The Right Cover Letter Structure

A cover letter should follow a correct pattern so that the ideas flow smoothly and each paragraph can support the other.  In this article, we will discuss the right cover letter structure.

What to Include In Each Paragraph

An ideal cover letter should contain at least three or four short paragraphs.  Each paragraph should not contain more than five sentences for easy reading.  What should you include in each paragraph?

The first paragraph is where you should make a brief introduction about yourself and the position you are applying for.  This is also the part where you should mention how you learned about the job vacancy.  Did you read it from the newspaper, form an online job listing, or did a person working in that company advised you about the opening?  If you personally know someone who works for that company, mentioning the name of this person can win you positive points and increase your chances of getting hired even more.

In your second paragraph, you can talk about your credentials, accomplishments, and strengths.  You can also mention a specific experience that shows your competence.  For example, if you have worked for an old employer, you may talk about a certain project that you lead or have been a part of.  What was the result of that project and how were you able to contribute in the success of that project?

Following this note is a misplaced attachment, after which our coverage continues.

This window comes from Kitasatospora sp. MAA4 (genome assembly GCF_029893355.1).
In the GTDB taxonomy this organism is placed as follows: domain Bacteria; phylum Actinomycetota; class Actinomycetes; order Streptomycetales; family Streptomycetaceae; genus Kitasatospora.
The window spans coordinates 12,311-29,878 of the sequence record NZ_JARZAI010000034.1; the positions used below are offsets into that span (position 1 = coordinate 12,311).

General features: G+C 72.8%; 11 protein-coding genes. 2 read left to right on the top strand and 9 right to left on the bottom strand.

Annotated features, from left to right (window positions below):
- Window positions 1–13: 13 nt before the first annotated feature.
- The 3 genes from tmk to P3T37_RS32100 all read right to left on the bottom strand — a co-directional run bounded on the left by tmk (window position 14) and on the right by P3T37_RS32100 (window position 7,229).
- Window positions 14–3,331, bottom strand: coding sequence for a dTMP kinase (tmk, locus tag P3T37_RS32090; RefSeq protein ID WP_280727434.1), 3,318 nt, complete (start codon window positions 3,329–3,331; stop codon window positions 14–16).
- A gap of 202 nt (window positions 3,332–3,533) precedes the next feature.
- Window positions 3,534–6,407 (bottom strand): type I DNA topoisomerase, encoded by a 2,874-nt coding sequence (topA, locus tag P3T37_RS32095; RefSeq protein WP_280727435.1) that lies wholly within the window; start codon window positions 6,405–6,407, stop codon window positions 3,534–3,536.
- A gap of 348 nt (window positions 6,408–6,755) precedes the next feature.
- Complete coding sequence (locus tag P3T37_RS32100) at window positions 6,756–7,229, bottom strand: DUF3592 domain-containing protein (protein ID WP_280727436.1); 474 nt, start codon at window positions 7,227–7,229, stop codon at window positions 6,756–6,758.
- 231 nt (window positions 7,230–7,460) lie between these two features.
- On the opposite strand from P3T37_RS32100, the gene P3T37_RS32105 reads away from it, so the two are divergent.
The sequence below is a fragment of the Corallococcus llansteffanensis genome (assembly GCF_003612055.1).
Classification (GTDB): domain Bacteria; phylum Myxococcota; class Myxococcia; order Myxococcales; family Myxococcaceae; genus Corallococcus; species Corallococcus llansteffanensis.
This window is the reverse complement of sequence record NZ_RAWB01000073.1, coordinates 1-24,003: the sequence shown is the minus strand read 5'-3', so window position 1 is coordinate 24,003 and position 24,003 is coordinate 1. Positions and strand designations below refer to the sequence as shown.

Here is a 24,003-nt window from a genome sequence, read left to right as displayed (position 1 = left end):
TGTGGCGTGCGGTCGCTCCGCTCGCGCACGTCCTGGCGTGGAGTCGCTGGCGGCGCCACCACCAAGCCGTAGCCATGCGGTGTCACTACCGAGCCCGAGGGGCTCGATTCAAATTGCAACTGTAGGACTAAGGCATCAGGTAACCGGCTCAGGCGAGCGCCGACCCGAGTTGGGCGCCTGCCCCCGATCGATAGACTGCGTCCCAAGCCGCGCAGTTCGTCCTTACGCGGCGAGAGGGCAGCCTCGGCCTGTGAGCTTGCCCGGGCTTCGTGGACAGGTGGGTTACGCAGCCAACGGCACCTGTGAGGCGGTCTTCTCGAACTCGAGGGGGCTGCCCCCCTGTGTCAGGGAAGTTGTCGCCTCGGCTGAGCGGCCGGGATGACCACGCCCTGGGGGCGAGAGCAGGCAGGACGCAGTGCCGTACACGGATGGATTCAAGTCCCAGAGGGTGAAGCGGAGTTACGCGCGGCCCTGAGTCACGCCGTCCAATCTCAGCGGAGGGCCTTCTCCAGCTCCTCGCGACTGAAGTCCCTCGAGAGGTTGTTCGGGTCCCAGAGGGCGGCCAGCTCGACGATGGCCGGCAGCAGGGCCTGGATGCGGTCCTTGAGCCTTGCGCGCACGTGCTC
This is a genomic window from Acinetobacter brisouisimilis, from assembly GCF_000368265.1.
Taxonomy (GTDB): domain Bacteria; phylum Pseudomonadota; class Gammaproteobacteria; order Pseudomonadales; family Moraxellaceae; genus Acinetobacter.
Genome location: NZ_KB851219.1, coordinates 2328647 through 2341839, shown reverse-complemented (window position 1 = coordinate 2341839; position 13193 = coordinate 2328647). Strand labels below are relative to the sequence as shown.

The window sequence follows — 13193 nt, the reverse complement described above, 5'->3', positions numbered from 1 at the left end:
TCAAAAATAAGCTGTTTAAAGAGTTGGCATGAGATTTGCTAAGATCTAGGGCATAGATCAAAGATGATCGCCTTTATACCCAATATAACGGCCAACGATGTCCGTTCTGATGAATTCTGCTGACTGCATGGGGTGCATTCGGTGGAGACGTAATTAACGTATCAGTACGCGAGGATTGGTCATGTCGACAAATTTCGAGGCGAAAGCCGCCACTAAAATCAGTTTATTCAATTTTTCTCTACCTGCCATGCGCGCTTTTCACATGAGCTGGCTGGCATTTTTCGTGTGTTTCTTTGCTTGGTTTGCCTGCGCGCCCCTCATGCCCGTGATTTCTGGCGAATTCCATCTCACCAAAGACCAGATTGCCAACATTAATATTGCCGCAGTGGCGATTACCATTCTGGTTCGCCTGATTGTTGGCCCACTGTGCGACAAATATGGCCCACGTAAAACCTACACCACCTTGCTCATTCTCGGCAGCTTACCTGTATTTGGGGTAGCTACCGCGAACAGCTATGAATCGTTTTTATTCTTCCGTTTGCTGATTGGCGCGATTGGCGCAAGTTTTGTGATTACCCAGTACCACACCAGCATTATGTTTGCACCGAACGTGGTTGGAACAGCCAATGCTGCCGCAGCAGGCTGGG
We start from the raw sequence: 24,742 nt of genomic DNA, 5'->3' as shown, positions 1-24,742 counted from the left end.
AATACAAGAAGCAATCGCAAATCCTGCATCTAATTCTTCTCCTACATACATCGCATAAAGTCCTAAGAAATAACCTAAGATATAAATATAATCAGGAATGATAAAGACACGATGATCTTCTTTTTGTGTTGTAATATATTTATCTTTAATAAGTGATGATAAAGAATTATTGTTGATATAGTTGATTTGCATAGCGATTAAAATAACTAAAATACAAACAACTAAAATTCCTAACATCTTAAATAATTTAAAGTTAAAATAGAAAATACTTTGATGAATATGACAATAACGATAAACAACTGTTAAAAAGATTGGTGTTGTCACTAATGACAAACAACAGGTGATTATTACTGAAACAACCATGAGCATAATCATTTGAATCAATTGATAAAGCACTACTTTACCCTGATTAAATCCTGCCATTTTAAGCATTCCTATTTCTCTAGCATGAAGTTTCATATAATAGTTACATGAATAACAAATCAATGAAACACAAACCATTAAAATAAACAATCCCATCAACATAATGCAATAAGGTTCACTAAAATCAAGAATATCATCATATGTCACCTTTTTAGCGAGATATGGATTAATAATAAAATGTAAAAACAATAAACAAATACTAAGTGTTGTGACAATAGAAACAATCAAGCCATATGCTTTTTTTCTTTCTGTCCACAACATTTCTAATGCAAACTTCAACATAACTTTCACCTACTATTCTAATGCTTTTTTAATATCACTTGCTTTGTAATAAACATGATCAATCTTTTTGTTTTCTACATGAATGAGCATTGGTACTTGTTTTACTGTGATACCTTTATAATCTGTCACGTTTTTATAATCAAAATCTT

If you have no job experience, you may focus on your positive accomplishments while you were in college.  Did you take up part-time jobs while you were studying?  Were you a leader or a member of an organization in your university?  How were you able to contribute to the success of the organization?

If applicable, you may continue on this subject in the third paragraph.  However you want to limit the paragraph into two or three sentences only.  Choose your words carefully to make sure that you can get your point across without using unnecessary terms.

In your last paragraph, persuade the reader to take a look at the next document in your job application – your resume.  Remember to thank the hiring officer for his/her time reading your resume.  Once again, ensure the manager or the prospective employer of your desire to be part of the company.

A Few More Reminders

In your opening salutation, it’s best to specify the name of the manager or the potential employer instead of just using “Dear Sir or Madam” or “To Whom It May Concern”.  It’s also a good idea to use a conversational style of writing rather than the formal writing style.  While you want your letter to be engaging, be careful not to sound “too casual” so as to lose respect or to lose professionalism.  Do not use slang words or jargon.  Last but not least, take the time to check the correctness of your cover letter.  See to it that it does contain grammatical or typographical error which can hurt your image as a candidate.

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